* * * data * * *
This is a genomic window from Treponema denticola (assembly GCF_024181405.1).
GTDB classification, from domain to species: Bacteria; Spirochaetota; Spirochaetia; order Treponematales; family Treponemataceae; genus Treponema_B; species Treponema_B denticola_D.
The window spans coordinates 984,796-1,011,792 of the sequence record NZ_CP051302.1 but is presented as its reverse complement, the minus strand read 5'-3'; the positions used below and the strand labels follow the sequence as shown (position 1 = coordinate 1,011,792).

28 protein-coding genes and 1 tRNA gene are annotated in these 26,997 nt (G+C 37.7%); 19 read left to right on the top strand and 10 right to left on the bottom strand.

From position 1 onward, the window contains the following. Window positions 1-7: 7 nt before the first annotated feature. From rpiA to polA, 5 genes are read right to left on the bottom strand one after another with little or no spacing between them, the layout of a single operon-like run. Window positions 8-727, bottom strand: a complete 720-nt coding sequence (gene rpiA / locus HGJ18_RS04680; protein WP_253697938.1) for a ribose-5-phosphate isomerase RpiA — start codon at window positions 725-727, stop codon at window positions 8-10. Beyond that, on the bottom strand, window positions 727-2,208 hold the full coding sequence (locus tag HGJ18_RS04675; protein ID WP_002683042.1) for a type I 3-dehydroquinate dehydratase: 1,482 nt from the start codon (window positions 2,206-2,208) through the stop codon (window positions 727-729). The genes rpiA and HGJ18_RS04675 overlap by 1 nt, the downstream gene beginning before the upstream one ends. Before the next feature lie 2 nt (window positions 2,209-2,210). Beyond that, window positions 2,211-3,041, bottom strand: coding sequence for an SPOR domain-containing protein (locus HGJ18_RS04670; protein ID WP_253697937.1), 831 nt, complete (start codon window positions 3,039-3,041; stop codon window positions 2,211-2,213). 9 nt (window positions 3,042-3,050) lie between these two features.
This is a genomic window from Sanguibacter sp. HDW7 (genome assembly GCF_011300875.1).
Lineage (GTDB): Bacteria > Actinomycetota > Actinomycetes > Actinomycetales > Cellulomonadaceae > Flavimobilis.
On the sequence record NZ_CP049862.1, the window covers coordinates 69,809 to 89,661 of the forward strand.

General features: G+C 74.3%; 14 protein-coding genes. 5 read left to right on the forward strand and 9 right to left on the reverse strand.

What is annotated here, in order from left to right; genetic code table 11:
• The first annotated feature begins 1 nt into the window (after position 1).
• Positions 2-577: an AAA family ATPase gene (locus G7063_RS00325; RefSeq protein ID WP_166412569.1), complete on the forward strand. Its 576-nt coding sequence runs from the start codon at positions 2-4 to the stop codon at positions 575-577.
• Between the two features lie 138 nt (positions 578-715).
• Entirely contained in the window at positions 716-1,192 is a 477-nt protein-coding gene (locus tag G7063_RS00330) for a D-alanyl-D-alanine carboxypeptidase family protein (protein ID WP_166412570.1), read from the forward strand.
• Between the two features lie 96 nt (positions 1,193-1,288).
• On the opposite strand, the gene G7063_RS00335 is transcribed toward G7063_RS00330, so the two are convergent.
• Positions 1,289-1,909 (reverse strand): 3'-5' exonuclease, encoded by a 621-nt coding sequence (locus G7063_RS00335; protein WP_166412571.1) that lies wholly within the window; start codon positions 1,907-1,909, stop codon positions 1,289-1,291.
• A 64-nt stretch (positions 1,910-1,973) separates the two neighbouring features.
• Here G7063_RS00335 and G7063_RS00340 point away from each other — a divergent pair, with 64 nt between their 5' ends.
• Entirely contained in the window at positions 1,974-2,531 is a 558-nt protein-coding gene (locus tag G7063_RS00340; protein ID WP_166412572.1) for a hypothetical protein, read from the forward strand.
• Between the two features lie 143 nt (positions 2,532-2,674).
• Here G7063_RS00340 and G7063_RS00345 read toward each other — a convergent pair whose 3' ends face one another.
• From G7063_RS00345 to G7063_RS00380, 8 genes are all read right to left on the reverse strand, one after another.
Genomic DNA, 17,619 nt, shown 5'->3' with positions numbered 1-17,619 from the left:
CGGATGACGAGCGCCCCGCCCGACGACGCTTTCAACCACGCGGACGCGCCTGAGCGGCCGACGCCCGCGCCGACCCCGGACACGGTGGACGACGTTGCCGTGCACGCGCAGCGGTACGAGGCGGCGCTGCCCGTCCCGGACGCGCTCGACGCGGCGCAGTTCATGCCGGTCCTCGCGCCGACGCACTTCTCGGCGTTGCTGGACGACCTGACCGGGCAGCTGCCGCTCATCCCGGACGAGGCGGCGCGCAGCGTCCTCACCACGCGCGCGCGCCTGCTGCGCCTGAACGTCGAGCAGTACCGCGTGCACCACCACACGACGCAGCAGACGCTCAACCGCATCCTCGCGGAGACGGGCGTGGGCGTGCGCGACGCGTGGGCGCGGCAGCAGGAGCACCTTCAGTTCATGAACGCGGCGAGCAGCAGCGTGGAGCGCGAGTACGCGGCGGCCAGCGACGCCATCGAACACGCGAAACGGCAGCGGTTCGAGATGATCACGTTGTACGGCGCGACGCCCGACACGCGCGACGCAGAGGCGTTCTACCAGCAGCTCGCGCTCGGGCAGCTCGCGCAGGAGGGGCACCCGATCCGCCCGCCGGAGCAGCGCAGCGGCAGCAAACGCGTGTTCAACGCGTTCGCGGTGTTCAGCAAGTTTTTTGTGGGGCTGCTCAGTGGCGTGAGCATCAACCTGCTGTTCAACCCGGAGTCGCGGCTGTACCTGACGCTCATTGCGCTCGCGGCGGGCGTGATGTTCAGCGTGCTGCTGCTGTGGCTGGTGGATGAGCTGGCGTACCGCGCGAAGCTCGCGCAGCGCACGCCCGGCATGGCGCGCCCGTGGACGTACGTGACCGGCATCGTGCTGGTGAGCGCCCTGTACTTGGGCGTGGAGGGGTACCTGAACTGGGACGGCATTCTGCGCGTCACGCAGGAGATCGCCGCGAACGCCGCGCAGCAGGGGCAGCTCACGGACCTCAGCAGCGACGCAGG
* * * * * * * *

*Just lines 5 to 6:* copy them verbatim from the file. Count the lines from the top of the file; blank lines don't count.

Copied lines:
From position 1 onward, the window contains the following. Window positions 1-7: 7 nt before the first annotated feature. From rpiA to polA, 5 genes are read right to left on the bottom strand one after another with little or no spacing between them, the layout of a single operon-like run. Window positions 8-727, bottom strand: a complete 720-nt coding sequence (gene rpiA / locus HGJ18_RS04680; protein WP_253697938.1) for a ribose-5-phosphate isomerase RpiA — start codon at window positions 725-727, stop codon at window positions 8-10. Beyond that, on the bottom strand, window positions 727-2,208 hold the full coding sequence (locus tag HGJ18_RS04675; protein ID WP_002683042.1) for a type I 3-dehydroquinate dehydratase: 1,482 nt from the start codon (window positions 2,206-2,208) through the stop codon (window positions 727-729). The genes rpiA and HGJ18_RS04675 overlap by 1 nt, the downstream gene beginning before the upstream one ends. Before the next feature lie 2 nt (window positions 2,209-2,210). Beyond that, window positions 2,211-3,041, bottom strand: coding sequence for an SPOR domain-containing protein (locus HGJ18_RS04670; protein ID WP_253697937.1), 831 nt, complete (start codon window positions 3,039-3,041; stop codon window positions 2,211-2,213). 9 nt (window positions 3,042-3,050) lie between these two features.
This is a genomic window from Sanguibacter sp. HDW7 (genome assembly GCF_011300875.1).